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From Sci-Fi to Cosplay

A brief history
Person in shiny space suit and helmet sitting on a mound in a desert-like scene

Remember Forrest J. Ackerman? He is credited with coining the term sci-fi in 1954. He became one of the founding fathers of modern science fiction as a writer, editor and…fan of course!

In 1966, at the World Science Fiction Convention it was not unusual to see people dressed up as their favourite characters from a variety of film and television series, including Star Trek[2]. Was this cosplaying? Not yet. That was “costuming” and those participating in masquerades were named “costumers” before many cosplayers were born. The peculiarity of costuming was the occasional “lack of costume” as reported by Ron Miller[3], acclaimed sci-fi illustrator, author, and documentarist. How was that possible? Science-Fi focused as much on the written literature as they do on comics or films and there was much more room for personal interpretation and invention. For instance, if an author merely describes his intergalactic hero/ heroine wearing an armour, the costumer could take it in any direction.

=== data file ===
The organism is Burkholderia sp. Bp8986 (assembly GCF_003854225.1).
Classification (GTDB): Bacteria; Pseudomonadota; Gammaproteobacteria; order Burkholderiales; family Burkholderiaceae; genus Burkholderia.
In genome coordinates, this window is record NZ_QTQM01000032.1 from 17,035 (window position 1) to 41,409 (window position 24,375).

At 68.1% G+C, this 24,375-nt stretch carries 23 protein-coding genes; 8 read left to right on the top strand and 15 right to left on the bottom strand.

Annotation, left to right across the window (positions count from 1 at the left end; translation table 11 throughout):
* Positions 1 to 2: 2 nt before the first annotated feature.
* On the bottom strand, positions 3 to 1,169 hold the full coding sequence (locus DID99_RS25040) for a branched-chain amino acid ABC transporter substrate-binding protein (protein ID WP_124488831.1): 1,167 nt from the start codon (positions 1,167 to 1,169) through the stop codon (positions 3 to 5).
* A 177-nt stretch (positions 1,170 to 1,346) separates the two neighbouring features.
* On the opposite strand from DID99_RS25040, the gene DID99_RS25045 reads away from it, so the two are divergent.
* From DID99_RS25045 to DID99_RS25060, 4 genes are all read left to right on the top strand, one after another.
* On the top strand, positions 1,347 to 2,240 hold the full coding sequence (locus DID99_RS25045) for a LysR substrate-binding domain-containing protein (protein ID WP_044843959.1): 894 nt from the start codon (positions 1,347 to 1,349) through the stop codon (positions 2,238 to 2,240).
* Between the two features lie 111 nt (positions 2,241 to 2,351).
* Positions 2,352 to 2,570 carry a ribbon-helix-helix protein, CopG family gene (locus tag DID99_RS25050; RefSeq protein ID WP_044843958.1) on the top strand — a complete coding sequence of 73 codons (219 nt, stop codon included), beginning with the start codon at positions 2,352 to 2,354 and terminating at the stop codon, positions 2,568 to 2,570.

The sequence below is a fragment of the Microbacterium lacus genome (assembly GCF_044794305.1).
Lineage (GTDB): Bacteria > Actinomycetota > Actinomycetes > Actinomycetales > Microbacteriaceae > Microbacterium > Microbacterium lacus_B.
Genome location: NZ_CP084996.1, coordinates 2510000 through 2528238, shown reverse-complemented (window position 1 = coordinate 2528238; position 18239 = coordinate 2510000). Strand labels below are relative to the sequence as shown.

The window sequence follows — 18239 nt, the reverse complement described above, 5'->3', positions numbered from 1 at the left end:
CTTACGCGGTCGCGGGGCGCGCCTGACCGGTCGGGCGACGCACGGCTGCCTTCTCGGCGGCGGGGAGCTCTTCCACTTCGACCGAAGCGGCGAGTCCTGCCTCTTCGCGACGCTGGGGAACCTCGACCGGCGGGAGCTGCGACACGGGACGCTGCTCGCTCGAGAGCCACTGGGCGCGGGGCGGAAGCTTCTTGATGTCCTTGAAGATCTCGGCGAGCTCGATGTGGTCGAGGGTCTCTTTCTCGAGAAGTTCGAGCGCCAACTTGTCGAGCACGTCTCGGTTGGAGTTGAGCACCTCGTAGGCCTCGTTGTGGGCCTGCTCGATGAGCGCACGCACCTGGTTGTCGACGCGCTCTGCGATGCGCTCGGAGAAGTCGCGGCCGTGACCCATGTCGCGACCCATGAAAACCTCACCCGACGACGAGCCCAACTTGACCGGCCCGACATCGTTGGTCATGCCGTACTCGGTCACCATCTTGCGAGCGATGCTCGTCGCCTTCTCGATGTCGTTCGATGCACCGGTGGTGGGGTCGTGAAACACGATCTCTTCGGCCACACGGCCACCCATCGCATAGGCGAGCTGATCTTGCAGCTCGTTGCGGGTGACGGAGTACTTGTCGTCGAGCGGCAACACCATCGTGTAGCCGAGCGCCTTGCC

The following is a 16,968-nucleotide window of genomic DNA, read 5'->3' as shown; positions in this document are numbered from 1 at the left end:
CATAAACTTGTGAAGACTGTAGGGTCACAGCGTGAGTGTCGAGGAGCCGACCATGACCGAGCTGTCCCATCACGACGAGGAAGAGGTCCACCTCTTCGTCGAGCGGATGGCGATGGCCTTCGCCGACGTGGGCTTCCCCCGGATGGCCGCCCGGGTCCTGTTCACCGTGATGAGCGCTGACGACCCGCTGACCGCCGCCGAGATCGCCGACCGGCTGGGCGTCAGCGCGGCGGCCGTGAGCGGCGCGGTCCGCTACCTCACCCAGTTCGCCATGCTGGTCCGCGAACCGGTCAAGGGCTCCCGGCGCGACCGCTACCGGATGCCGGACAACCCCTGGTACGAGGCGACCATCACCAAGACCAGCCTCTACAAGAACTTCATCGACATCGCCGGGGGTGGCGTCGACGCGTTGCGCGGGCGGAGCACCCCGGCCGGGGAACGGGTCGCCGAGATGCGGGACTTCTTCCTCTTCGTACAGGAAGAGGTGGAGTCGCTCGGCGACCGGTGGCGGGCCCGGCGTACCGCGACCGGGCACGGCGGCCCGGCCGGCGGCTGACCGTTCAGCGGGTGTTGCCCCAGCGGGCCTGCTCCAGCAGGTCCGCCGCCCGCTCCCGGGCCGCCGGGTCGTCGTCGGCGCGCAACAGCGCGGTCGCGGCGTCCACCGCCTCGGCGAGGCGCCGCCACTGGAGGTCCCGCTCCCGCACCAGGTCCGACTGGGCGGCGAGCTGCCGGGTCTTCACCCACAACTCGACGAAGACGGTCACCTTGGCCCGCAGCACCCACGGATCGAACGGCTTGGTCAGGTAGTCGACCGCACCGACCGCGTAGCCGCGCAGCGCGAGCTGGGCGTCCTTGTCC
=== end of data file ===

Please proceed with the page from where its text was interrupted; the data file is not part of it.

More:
So far, you have understood that cosplay has grown up under costuming’s wing, but now it occupies its own space on the cultural landscape. Before becoming “cosplay”, it was named “recreations”: as Brue Mai remembers, “Character tributes are commonly referred to as recreations in the broader costuming community”[4]. While modern cosplay involves dressing up as an existing character from a medium with a visual reference such as: comic books, films, animated series or video games. Still recreations have become more common due to proliferation of pop culture conventions and the wide accessibility of media sources. Therefore, more of the general public recognises and accepts these people as “cosplayers”. Also in global American television sitcoms such as The Big Bang Theory created by Chuck Lorre and Bill Prady, helped put cosplay on the map for many who may not have known about it before.

Discuss

  • Who would you pay a character tribute to?

Share your response with your peers below.

References:

  1. https://www.cosplaycentral.com/themes/cosplaying/gallery/world-science-fiction-convention-1966-cosplay
  2. Ron Miller, in Cosplay World (2014)
  3. Bruce Mai. In Cosplay World (2014)
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